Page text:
RealTime IT News

IBM Big on Cooling The Coolers

While all the hoopla in data center power reduction has been over low wattage CPUs and servers, IBM noted that there was another major contributor to the electric bill not being addressed: cooling systems.

The company noted a study by American Power Conversion that only 35 percent of the power in a data center goes to the IT load, i.e. all of the computers, while 33 percent went to chillers and cooling towers. Another 10 percent went to fans, and the rest went to humidifiers, lighting and miscellaneous equipment.

Analyst Charles King of Pund-IT noted that only IBM  has broad enough of a reach to really see the whole picture. "As discussions around power efficiency have expanded and gotten louder, you see vendors tending to focus on the areas they develop. So, of course, Intel and AMD talk about chip-level power efficiency," he told internetnews.com.

"Given IBM's experience in data center design and management for themselves and their clients, [the company is] taking a much more holistic approach to this," added King.

The typical strategy from OEMs has been to improve airflow, use thinner cabling or low power CPUs. Richard Lechner, vice president of IT optimization at IBM, said that's only solving a fraction of the problem. IBM went after the bigger chunk of the pie, the chillers, with what it calls a Stored Cooling Solution, or "cold batteries," which it quietly began shipping in late May.

The cold battery sits between the chillers and the data center's HVAC system. Instead of using water, which has to be cooled to near the freezing point, IBM developed a coolant that freezes at a higher temperature than water, up to 60 degrees Fahrenheit. Because cooling is achieved at a higher temperature, less power is consumed, Lechner explained.

"The air inside a data center doesn't need to be at 40 to 50 degrees. The Department of Energy suggesting customers are keeping their data centers cooler than they need to be. Most would do fine at 65 to 70 degrees," he said.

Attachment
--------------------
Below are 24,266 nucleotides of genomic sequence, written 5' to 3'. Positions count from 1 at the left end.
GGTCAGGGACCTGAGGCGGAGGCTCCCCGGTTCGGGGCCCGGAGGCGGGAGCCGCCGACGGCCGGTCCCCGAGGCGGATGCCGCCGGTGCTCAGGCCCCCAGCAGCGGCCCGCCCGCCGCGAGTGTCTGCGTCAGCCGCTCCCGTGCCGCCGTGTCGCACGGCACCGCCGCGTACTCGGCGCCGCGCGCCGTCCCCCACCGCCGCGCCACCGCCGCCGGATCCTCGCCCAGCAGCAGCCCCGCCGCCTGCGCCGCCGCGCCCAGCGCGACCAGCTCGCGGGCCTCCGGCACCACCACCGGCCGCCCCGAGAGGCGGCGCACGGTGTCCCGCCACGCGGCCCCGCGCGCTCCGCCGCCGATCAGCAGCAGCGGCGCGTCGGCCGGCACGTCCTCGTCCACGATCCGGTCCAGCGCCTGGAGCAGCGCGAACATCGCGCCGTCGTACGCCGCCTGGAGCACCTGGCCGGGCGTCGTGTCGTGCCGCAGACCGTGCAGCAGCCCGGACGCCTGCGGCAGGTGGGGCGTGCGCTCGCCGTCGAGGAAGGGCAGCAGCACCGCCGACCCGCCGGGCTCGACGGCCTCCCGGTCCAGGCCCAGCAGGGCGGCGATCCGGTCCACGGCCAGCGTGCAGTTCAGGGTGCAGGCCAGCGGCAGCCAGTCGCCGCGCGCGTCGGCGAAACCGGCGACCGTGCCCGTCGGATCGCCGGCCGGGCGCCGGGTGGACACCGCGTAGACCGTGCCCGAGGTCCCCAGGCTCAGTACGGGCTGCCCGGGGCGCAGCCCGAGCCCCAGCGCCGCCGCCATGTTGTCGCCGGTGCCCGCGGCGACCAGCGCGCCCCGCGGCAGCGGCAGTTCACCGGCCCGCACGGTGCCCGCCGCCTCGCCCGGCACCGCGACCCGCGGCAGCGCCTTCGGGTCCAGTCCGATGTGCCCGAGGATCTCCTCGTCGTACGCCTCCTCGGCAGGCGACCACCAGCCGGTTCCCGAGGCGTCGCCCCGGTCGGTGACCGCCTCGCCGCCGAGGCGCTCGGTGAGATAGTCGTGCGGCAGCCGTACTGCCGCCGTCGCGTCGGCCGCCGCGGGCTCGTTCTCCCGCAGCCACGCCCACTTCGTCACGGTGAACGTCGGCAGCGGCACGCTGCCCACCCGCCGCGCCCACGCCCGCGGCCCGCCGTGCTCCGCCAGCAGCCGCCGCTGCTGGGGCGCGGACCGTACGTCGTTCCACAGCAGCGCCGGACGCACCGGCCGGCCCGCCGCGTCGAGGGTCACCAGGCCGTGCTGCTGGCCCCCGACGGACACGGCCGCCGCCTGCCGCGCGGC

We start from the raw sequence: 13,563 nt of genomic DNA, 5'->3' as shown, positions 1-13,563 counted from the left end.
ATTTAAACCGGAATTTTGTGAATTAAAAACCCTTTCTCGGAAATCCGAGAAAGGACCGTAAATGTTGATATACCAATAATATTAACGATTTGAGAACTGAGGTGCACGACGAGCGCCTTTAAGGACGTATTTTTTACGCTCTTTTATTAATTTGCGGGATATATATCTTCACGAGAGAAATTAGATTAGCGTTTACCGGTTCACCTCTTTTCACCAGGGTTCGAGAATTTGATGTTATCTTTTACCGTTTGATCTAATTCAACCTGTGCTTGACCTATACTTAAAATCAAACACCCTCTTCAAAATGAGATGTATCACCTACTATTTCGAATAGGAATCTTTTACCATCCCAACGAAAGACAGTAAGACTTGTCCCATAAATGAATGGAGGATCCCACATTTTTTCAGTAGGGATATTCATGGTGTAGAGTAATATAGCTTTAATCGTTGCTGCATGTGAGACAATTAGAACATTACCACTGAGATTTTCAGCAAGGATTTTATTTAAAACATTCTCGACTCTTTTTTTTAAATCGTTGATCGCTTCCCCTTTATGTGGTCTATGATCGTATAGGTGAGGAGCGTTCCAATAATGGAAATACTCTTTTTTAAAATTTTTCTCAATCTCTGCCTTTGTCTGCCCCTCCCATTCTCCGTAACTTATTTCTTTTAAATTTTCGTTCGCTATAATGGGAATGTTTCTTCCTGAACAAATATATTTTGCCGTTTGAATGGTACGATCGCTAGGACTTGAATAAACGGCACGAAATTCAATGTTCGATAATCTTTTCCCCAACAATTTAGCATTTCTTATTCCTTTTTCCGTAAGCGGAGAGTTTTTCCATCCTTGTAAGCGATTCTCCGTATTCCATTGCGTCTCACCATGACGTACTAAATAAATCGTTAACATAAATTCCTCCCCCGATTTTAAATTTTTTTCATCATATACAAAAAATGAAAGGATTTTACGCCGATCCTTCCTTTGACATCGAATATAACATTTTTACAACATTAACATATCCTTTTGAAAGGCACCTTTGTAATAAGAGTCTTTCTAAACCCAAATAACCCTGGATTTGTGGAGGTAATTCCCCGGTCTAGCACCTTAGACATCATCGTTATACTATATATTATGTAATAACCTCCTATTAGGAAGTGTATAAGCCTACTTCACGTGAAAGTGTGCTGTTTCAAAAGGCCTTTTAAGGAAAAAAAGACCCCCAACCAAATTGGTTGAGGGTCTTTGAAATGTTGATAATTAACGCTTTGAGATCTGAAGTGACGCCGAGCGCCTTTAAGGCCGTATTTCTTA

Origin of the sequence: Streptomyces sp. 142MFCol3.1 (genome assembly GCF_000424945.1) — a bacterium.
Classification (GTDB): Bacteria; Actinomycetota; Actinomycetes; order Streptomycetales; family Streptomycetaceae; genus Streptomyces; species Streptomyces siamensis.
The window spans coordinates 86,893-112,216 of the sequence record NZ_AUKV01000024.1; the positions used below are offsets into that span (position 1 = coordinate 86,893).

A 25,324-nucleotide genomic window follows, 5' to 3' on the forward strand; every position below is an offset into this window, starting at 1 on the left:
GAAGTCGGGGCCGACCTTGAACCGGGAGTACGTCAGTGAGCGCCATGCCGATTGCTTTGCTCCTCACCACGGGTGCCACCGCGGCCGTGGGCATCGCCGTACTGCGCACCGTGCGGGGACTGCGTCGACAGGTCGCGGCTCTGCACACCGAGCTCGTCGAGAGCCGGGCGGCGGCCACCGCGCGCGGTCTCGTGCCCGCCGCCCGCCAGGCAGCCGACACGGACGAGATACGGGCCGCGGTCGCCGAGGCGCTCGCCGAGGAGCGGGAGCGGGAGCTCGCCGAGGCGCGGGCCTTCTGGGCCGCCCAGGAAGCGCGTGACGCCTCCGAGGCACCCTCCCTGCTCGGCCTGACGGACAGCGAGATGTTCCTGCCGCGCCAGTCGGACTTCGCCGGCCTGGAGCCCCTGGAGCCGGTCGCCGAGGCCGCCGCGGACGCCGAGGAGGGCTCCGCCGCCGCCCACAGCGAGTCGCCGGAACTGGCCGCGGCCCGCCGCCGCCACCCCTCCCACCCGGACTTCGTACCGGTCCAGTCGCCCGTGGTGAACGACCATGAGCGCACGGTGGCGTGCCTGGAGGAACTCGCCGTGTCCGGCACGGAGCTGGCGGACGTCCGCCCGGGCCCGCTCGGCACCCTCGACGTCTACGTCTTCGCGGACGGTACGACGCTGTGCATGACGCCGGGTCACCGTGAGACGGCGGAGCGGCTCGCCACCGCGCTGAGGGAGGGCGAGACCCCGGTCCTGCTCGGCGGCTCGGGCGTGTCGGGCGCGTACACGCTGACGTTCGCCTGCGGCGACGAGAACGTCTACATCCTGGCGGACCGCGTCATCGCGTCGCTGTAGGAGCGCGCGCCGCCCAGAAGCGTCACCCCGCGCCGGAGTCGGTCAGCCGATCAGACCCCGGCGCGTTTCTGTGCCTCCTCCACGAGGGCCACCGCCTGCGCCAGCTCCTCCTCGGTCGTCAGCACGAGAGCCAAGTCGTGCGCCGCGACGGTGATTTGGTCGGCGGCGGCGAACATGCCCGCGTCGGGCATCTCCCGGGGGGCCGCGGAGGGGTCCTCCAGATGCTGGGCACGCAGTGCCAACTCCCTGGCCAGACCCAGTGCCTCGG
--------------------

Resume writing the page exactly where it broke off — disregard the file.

The cold battery is part of the cooling tower, which provides a cold source for cooling the air in the data center. The company deployed the cold battery at its Brompton, Quebec data center and saw a 45 percent in total energy consumption at the center. The battery holds power better than a traditional cooler and can be recharged during off-peak hours, said Lechner.

As a result, IBM's cold battery has been named the "best new energy product" by the American Society of Heating, Refrigeration, and Air Conditioning Engineers (ASHRAE). Lechner did not have a specific price for the cold battery but said companies would see a return on investment within one to two years.

Lechner did not diminish the efforts of other vendors, like HP and its Dynamic Smart Cooling program designed to improve airflow by up to 40 percent.

"Every piece helps. I believe it is important to make the process more efficient. Addressing air handling units is important as well, even though it's a fraction of the problem. I think customers should look at this end to end and all aspects of it," he said.

King agreed. "When they launched the Big Green initiative, they had all the pieces, from new chips to mainframes. They're taking a long/wide view of how to achieve maximum data center energy efficiency," he said.